If there’s any doubt that the U.S.’s founding fathers welcomed all the world’s religions, consider Benjamin Franklin’s remarks (mid 18th century) at the opening of a non-denominational religious meetinghouse in Philadelphia.
“The design in building not being to accommodate any particular sect, but the inhabitants in general; so that even if the Mufti of Constantinople were to send a missionary to preach Mohammedanism to us, he would find a pulpit at his service.”
Franklin’s non-sectarian welcoming spirit is alive and well more than two centuries later at the Santa Clara-based Muslim Community Association (MCA) of the Bay Area (www.mcabayarea.org). On Aug. 13, the three-decades old mosque invited the community to its annual Ramadan open house and iftar – the traditional meal breaking the Ramadan fast at sunset.
More than 400 people came together on Aug. 13 to enjoy a bountiful middle-eastern feast, and to get better acquainted with their Muslim neighbors. A community institution since 2001, the Ramadan open house has drawn an overflow crowd for several years running. This year’s guests included several members of Santa Clara Rotary Club – one of whom, SCPD captain Mike Sellars, observed the Ramadan sunrise-to-sunset fast that day in order to share the experience more fully.
Just in time for the open house, the MCA completed a major expansion. The additions include a filigree-like minaret that’s lit at night, airy new foyers with openwork facades and decorated glass domes that maximize natural light, and a room for ritual washing before prayer. In addition to extending prayer hall capacity if needed, the expansion will provide more space for the mosque’s many educational programs and social services.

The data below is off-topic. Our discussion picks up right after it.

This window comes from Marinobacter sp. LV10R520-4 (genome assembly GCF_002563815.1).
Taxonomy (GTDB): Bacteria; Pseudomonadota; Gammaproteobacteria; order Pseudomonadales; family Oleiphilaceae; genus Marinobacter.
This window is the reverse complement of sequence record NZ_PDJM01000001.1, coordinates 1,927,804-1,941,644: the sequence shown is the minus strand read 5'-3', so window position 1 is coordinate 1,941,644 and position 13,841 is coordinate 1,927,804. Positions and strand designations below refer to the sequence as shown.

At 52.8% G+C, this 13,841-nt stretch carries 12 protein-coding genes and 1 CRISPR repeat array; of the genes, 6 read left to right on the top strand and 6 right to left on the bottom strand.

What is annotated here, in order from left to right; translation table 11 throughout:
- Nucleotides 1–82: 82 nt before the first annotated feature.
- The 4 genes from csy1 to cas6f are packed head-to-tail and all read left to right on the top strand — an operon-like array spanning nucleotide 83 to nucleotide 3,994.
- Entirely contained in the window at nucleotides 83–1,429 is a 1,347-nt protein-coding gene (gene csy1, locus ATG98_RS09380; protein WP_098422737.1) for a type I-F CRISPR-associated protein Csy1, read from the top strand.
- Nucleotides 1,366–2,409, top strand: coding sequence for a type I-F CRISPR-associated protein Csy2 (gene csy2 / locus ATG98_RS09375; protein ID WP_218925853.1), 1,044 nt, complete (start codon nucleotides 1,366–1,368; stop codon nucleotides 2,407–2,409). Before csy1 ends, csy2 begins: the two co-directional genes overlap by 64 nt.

“The expansion of MCA is a community accomplishment,” said Imam Suhaib Webb, a native Oklahoman and former hip-hop DJ, who is a resident scholar and teacher at the Bay Area chapter of the Muslim American Society. “This is a testimony to the diversity and respect of [the] Santa Clara and San Jose [communities] – we have worked together to accomplish this.”
“Tonight is about community coming together – CAIR and MCA [event co-sponsors] who have done so much to building our community,” Santa Clara City Council Member Jamie McLeod told visitors. “MCA is part of the diverse fabric of Santa Clara County,” added Los Altos City Council Member David Casas.
Rather than a deprivation, the month-long Ramadan sunrise-to-sunset fast is a blessing, said Imam Webb. “In our world it’s a blessing to be able to pause. [In Ramadan] we pause for 30 days. We’re asked to stop and think about our lives and responsibilities during Ramadan – with additional prayer, additional charity, and also forgiveness. We’re encouraged to focus on our families, break the fast together at a family meal.”
Before people went their separate ways, closing speaker Issa Eric Shaw shared a personal hope with the guests. “Growing up in Texas, my mother told me that when you have people to your house they should leave with three things: A smile, a beautiful and delicious meal, and your friendship.”
Certainly, the MCA’s visitors enjoyed all three that night.
The MCA has a busy calendar ahead. This month some local Muslim families are opening their homes to neighbors for Ramadan celebrations – information at www.amuslimvoice.org. On Sept. 3, 2011, the San Jose Tech Museum opens an exhibit co-sponsored by the MCA about the golden age of Islamic science (700-1700), “Challenging Misconceptions, Illuminating Diversity.” On Sunday, Sept. 11, 2011 the MCA will hold a 9-11 memorial.
Did you know…. the word “mosque” likely entered the English language through French (mosquée), from Portuguese (mesquita), from Spanish (mezquita), from Berber (tamezgida), which originated in Arabic (masjid).